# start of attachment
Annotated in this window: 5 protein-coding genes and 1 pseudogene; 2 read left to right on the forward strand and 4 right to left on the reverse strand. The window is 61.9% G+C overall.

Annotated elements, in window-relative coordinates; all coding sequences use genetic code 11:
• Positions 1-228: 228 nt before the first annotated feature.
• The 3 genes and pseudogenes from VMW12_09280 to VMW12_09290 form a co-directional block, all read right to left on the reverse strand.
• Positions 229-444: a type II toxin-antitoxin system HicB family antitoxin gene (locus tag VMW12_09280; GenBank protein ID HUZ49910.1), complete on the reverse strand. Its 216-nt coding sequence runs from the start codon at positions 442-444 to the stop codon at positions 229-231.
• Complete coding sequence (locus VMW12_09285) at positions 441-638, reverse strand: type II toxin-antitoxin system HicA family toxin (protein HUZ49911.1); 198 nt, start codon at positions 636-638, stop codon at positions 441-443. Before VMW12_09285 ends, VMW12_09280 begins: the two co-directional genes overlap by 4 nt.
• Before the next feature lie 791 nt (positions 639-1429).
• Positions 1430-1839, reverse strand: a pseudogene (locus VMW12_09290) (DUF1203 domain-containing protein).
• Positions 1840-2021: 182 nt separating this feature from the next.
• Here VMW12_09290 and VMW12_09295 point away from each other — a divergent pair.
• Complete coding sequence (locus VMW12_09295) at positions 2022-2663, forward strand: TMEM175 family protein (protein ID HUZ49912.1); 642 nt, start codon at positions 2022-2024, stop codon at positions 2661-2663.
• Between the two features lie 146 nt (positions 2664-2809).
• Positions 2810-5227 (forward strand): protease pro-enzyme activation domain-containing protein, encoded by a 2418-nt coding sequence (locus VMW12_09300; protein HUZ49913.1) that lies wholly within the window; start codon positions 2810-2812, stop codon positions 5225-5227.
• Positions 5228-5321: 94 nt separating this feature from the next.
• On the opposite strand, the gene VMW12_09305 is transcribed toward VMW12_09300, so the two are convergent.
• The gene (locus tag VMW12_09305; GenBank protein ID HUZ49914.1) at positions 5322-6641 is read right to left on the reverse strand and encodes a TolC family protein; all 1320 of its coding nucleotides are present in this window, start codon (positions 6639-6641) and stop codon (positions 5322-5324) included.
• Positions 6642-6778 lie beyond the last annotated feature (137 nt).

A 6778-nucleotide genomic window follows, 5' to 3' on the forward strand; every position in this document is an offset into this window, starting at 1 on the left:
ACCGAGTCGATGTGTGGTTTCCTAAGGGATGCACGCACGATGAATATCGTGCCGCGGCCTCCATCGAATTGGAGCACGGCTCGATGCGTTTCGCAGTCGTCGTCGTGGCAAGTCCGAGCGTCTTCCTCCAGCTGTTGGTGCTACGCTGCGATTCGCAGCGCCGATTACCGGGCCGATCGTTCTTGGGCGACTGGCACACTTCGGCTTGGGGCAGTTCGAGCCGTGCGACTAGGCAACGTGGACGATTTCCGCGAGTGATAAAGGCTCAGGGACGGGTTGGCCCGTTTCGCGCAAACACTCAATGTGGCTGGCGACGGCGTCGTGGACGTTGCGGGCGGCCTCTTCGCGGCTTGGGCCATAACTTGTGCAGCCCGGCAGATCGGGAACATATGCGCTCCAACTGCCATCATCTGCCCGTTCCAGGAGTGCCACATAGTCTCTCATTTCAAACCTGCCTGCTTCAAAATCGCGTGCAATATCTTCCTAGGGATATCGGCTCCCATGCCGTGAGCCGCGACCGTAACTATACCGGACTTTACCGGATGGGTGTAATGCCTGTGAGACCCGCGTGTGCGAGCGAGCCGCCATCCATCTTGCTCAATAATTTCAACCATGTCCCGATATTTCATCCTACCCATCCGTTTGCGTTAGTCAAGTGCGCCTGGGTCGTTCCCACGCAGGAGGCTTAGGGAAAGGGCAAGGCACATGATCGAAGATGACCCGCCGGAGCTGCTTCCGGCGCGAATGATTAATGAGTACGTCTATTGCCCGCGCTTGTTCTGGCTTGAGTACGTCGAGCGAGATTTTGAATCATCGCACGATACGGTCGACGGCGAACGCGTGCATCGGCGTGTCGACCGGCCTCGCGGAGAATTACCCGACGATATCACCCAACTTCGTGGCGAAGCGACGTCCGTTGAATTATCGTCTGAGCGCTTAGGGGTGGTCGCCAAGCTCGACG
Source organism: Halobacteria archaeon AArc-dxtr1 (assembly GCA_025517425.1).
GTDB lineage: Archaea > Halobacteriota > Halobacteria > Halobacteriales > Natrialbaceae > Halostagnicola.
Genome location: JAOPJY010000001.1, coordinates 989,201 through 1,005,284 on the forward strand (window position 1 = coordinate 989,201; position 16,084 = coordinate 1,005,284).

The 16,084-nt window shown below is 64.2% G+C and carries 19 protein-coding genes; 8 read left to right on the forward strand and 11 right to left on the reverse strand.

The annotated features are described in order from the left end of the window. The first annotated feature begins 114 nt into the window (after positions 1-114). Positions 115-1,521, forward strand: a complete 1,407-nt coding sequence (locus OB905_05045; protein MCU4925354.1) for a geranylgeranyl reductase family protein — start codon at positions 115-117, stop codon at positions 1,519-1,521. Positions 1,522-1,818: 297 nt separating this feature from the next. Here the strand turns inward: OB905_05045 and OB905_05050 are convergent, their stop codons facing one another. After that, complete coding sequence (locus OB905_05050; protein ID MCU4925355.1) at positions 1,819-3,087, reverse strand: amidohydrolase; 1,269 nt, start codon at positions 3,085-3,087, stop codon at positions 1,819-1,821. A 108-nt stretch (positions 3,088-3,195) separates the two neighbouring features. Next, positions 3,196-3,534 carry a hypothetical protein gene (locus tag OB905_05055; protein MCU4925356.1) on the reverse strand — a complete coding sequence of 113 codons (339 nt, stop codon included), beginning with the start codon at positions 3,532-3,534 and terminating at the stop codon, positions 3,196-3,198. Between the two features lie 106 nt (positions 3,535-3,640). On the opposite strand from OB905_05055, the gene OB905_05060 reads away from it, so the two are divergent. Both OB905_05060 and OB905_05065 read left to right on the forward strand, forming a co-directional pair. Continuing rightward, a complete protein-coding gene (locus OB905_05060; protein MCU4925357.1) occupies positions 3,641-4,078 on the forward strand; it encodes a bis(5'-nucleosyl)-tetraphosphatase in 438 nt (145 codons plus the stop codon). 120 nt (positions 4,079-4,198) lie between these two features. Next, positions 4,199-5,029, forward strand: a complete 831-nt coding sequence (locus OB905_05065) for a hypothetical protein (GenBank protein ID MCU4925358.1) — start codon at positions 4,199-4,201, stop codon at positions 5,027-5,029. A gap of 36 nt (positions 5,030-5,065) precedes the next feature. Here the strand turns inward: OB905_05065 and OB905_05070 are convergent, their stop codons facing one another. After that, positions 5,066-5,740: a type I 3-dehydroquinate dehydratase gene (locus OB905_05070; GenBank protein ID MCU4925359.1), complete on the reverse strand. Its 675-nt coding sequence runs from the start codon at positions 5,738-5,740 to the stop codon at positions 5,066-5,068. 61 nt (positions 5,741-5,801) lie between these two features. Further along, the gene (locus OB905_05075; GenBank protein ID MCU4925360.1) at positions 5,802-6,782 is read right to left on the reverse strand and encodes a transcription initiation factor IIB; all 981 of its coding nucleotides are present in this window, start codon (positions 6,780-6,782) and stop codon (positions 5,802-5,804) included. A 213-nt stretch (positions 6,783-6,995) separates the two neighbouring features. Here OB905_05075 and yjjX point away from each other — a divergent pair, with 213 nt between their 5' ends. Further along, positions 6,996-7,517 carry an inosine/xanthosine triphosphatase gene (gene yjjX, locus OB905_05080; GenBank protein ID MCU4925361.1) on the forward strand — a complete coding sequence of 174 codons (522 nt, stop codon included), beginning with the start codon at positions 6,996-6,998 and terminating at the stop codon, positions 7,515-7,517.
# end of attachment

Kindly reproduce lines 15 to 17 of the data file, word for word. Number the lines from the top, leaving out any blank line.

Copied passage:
• On the opposite strand, the gene VMW12_09305 is transcribed toward VMW12_09300, so the two are convergent.
• The gene (locus tag VMW12_09305; GenBank protein ID HUZ49914.1) at positions 5322-6641 is read right to left on the reverse strand and encodes a TolC family protein; all 1320 of its coding nucleotides are present in this window, start codon (positions 6639-6641) and stop codon (positions 5322-5324) included.
• Positions 6642-6778 lie beyond the last annotated feature (137 nt).